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Think the IRS Can't Audit You After 3 Years? Think Again.

By Matthew L. Roberts on December 22, 2015

There is perhaps no worse a feeling to taxpayers than when they receive an IRS notice indicating their return has been selected for examination. Thankfully, Congress has placed substantial limitations on the IRS’ ability to examine returns and assess additional tax: a 3-year statute of limitations period. Under the general statute of limitations period, the IRS has three years after the return is filed to assess any additional tax. See I.R.C. § 6501(a).

As with many other provisions in the Code, the 3-year statute of limitations provision is not without its exceptions. For example, if the taxpayer fails to file an income tax return, the statute of limitations period remains open until the taxpayer files the return. Additionally, a taxpayer’s statute of limitations period remains open indefinitely if the IRS is able to prove that the taxpayer filed a fraudulent return. Finally, if the taxpayer omits a substantial amount of income from his or her return, the statute of limitations period remains open 6 years after the return is filed.

Aware of taxpayers’ attempts to evade tax by hiding funds overseas, in 2010 Congress added yet another exception to the general 3-year statute of limitation period. Under I.R.C. § 6501(c)(8), if a taxpayer fails to file certain prescribed forms with his or her income tax return, the statute of limitations period remains open until the forms are filed plus three additional years. Four such forms commonly required to be filed with the taxpayer’s return, and subject to I.R.C. § 6501(c)(8), are: (1) the Form 8621, Information Return by a Shareholder of a Passive Foreign Investment Company or Qualified Electing Fund; (2) the Form 8938, Statement of Specified Foreign Financial Assets; (3) the Form 5471, Information Return of U.S. Persons With Respect to Certain Foreign Corporations; and (4) the Form 8865, Return of U.S. Persons With Respect to Certain Foreign Partnerships.

As a general matter, a U.S. person is required to file Form 8621 if the person is a U.S. shareholder who: (1) directly owns stock of a PFIC; (2) is an indirect shareholder of a PFIC and holds an interest in the PFIC through 1 or more entities; or (3) is an indirect shareholder of a PFIC through ownership of a grantor trust that owns an interest in a PFIC through 1 or more foreign entities. See Temp. Reg. § 1.1298-1T(b)(1). A PFIC, or Passive Foreign Investment Company, is generally a foreign corporation that has a certain amount of passive income or investment assets. Form 8938, on the other hand, generally requires individual taxpayers with certain foreign financial interests in assets to report those assets if the aggregate value of all those assets exceeds $50,000. See I.R.C. § 6038D. A U.S. person must file Forms 5471 and Forms 8865 if the person “controls” a foreign corporation or foreign partnership, respectively. See I.R.C. § 6038; Treas. Reg. § 1.6038-2(a)(2), -3(a)(1).

As discussed above, a taxpayer’s failure to file the forms when applicable results in an extension of the 3-year statute of limitations period to three years after the proper form is filed. Moreover, to ensure that these forms are timely filed, Congress added teeth to the 2010 legislation and provided that the extended statute of limitations period applies to all items on the taxpayer’s return unless the taxpayer is able to show reasonable cause for the failure to file. If the taxpayer is able to show reasonable cause, then the extended statute of limitations period applies only to the items required to be disclosed.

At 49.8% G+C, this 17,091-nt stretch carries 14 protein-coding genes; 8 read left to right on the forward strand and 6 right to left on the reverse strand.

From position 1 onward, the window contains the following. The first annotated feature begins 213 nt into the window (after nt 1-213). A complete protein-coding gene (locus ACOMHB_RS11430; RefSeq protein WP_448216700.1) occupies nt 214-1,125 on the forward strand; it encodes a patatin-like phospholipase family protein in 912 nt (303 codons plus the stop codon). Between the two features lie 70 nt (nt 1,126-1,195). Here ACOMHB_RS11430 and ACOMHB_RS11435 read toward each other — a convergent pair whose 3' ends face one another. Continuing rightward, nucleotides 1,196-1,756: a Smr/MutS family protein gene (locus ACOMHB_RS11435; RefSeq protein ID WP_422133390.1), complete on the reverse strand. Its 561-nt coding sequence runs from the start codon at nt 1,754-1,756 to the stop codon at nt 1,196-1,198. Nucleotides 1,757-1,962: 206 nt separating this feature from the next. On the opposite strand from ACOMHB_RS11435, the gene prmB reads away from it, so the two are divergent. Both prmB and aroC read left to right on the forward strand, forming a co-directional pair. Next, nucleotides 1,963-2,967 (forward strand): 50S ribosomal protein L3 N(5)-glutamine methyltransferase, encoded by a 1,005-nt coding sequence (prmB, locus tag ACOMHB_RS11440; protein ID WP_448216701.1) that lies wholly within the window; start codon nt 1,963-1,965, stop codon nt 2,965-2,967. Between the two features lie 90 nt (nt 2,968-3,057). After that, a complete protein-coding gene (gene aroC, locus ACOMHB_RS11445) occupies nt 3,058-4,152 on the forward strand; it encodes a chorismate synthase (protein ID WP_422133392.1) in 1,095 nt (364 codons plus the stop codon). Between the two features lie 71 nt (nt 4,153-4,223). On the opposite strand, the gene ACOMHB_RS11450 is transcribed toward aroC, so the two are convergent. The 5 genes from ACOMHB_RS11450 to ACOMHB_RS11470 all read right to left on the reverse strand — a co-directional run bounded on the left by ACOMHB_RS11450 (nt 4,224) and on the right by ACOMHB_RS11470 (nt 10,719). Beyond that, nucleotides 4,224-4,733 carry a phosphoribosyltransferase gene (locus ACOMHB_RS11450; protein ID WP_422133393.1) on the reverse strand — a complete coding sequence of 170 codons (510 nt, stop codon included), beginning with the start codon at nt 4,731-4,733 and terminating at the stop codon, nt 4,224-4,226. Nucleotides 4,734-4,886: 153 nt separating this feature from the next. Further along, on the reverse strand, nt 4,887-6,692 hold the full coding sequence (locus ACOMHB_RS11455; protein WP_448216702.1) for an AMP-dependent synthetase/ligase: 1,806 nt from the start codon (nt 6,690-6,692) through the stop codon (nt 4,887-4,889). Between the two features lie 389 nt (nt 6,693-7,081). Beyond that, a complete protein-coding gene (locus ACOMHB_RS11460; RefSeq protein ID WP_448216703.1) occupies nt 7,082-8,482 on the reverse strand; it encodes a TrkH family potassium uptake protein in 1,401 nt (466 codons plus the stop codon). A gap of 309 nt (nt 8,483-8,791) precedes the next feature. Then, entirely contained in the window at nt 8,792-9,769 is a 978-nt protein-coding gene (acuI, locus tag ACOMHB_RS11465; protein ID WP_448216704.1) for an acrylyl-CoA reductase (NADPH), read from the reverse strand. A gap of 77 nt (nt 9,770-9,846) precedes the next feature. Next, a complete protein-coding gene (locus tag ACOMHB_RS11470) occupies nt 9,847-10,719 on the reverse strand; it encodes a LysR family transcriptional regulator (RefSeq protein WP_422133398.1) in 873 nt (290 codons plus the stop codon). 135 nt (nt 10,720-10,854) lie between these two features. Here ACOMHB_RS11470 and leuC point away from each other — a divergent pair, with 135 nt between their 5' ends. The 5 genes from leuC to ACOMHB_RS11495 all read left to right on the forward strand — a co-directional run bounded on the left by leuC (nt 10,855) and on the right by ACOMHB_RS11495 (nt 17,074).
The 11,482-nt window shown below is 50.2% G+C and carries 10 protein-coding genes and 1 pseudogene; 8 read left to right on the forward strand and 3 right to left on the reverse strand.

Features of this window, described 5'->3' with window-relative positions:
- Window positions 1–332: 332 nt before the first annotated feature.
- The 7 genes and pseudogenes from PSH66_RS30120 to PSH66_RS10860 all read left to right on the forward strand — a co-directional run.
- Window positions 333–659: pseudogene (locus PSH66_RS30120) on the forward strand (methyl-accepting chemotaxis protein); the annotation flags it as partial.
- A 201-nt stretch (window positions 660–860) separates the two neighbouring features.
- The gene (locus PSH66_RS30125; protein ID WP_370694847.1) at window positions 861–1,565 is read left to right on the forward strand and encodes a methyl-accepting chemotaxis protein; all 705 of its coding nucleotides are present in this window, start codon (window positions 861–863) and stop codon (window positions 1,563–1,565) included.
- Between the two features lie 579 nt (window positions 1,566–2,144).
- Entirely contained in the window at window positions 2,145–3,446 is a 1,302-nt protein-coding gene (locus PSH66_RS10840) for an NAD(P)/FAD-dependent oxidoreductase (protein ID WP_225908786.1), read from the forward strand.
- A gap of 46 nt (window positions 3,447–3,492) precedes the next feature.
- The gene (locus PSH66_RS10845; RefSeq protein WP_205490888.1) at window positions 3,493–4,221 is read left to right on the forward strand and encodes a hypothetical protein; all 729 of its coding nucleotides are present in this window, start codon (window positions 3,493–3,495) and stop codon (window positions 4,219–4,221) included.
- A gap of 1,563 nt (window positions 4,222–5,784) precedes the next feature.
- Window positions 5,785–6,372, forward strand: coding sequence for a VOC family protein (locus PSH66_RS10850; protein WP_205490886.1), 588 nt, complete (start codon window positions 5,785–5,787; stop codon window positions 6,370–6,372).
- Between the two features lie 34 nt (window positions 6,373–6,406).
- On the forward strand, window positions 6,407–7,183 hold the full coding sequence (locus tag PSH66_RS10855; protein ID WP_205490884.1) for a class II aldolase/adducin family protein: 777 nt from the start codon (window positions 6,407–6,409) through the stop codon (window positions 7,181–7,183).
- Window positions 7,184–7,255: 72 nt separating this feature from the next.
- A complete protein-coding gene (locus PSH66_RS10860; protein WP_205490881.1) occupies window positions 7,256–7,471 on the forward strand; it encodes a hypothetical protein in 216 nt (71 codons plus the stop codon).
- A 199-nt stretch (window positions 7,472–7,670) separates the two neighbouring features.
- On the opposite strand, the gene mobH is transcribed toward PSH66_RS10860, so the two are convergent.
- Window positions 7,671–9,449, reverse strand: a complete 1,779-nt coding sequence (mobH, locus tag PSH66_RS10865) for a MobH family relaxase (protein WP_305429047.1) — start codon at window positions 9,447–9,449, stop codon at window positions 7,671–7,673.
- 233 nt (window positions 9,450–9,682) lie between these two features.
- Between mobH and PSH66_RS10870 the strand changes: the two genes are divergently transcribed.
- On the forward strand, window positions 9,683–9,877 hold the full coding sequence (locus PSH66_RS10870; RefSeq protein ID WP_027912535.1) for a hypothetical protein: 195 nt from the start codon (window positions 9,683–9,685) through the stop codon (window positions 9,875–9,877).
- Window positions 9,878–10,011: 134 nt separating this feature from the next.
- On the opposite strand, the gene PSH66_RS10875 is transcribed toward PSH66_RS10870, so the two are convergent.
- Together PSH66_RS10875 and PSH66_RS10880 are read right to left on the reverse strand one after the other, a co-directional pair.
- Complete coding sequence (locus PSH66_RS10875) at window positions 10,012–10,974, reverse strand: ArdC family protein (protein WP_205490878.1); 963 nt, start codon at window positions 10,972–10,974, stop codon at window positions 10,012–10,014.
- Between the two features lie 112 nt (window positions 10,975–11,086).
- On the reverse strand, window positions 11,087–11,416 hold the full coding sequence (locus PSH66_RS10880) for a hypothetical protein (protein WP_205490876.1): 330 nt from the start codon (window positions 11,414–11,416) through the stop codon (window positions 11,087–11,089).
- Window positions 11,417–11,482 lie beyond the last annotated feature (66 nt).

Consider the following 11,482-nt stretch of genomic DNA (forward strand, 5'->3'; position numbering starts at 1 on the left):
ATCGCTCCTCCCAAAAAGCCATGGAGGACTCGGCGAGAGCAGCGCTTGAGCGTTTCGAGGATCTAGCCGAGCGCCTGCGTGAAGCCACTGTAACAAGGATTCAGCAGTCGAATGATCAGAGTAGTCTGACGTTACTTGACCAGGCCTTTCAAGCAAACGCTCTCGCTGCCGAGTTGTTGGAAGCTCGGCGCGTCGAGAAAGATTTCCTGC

An example demonstrates the pitfalls inherent in I.R.C. § 6501(c)(8). Assume a taxpayer fails to file a Form 8938 in 2015 and also omits $10,000 of gross income received as an employee bonus in that same year. Seven years later, the IRS determines that the taxpayer failed to file the Form 8938. Under the general 3-year statute of limitations provision, the IRS would be statutorily barred from assessing tax with respect to the $10,000 of omitted gross income. Under this example, however, the IRS would be able to assess the additional tax with respect to the $10,000 of omitted employee compensation under I.R.C. § 6501(c)(8) unless the taxpayer is able to show that the failure to file Form 8938 was on account of reasonable cause.

In some cases, the extension of the statute of limitations period may not be the worst of the taxpayer’s problems. For example, a taxpayer’s failure to file Form 8938 subjects the taxpayer to a $10,000 penalty as well as a 40-percent underpayment of tax penalty attributable to the undisclosed foreign assets. See I.R.C. § 6038D; 6623(j)(3). Even worse, a failure to file Form 8938 may increase the government’s probability of obtaining a favorable criminal judgment against the taxpayer under I.R.C. §§ 7021, 7023, and 7206. See Treas. Reg. § 1.6038D-8(f)(2).

Given all the risks of failing to file the proper forms, taxpayers must remain vigilant in ensuring they are complying with their tax obligations, which includes the proper filing of each form each year. Only then will taxpayers be able to rest easy (or easier) knowing the IRS has its usual 3-year period to initiate an examination and assess additional tax. As a final note, although I.R.C. § 6501(c)(8) does not apply to extend the statute of limitations with respect to the FBAR filing requirements, taxpayers should ensure that those forms are filed separately as well, if applicable.